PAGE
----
The attacker gets a certain number of bombers, which the defender tries to maneuver in on them and consequently shoot down before the allotted number of turns. Surviving bombers drop their bombs and either damage or destroy the target based on the number of bombs each surviving bomber has. Note if the target is neither damaged nor destroyed, the defender gets victory points (vp's) instead. The bomber player will usually have a fighter or two to accompany the bombers, so the defending player has to determine whether to go for the bombers or fighters. Attacking a bomber is a little different. Bombers don't get a hand of cards until they are targeted. At that point, they draw a hand equal to their turret defense and adjacent bomber's turret support (this bomber formation is laid out at the beginning of the mission). Bombers can usually only play attack cards in reaction to cards played upon them.

In addition, flak patterns are determined before a bombing mission. Furthermore, each player gets to secretly pick an option at the beginning of each mission. These options may include extra planes, extra bombs, weather changes that lengthen or shorten the missions, ace pilots, fuel shortages etc.

That is a thumbnail sketch of the game. It certainly is not an exhaustive regurgitation of all the rules. Nonetheless, the rules are not complicated,though I did have a couple questions which were promptly answered here.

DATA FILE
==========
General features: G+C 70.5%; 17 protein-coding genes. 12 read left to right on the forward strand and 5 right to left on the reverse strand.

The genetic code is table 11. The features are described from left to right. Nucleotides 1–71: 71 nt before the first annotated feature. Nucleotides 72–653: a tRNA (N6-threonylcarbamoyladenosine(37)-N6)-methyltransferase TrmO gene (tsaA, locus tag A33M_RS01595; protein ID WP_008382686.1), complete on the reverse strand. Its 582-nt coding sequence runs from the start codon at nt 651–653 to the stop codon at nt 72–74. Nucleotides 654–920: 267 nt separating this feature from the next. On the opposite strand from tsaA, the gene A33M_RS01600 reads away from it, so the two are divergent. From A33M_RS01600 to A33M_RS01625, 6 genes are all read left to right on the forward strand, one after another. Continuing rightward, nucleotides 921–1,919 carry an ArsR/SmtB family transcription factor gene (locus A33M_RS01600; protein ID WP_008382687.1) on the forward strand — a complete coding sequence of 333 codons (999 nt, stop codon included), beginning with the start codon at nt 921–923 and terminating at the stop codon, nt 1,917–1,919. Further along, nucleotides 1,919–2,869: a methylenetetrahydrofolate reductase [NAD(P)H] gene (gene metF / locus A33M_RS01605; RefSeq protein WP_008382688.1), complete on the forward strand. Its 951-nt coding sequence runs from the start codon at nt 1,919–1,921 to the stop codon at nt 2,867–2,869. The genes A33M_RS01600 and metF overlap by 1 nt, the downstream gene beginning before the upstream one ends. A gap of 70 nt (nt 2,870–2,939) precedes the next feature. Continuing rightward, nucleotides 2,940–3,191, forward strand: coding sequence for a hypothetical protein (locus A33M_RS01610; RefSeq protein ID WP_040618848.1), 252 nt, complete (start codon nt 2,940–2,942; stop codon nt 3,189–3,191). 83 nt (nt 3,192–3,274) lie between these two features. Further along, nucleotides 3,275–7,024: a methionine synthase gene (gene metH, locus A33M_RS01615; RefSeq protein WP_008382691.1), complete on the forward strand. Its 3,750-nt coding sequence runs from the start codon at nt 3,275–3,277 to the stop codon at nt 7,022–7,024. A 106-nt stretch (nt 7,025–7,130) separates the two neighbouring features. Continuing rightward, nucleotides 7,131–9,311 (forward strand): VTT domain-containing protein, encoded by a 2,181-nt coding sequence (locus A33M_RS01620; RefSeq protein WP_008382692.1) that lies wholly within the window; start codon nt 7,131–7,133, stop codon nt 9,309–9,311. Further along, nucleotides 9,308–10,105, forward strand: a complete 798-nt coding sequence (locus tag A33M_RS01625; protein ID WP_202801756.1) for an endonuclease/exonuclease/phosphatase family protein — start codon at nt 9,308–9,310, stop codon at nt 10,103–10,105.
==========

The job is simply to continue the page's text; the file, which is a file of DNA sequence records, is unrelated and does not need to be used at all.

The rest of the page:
My Overall Impressions

Theme 9: The game play certainly matches the theme pretty well. I like the back and forth nature of act - react cardplay. That does give you the feel of planes actually trying to out maneuver each other.

Mechanics 8: Though abstracted into card play, I do like the feel of the game as mentioned above. Though I did not go into huge detail, I really enjoy the bomber and flak mechanics.

Strategy 7.5: Though luck is always a factor knowing when and how to play your cards is imperative, since cards can be used for different purposes: Act, React, Maneuver. So if you are being tailed, do you play cards for their maneuver points to get in a better, safer position? Do you save them to be able to react to your enemy? Do you dive or climb to try and shake your enemy? If you are the defender, do you go after the bombers outright, or do you try and take down the fighter escort first? Which option do you select for your mission? Some are much better than others, but each option can only be selected once per game. Do you select a deadly bombing pattern? If you do, you are more prone to flak hits. Speaking of that, does the defender pick a more deadly flak pattern? If so it is actually more likely to miss.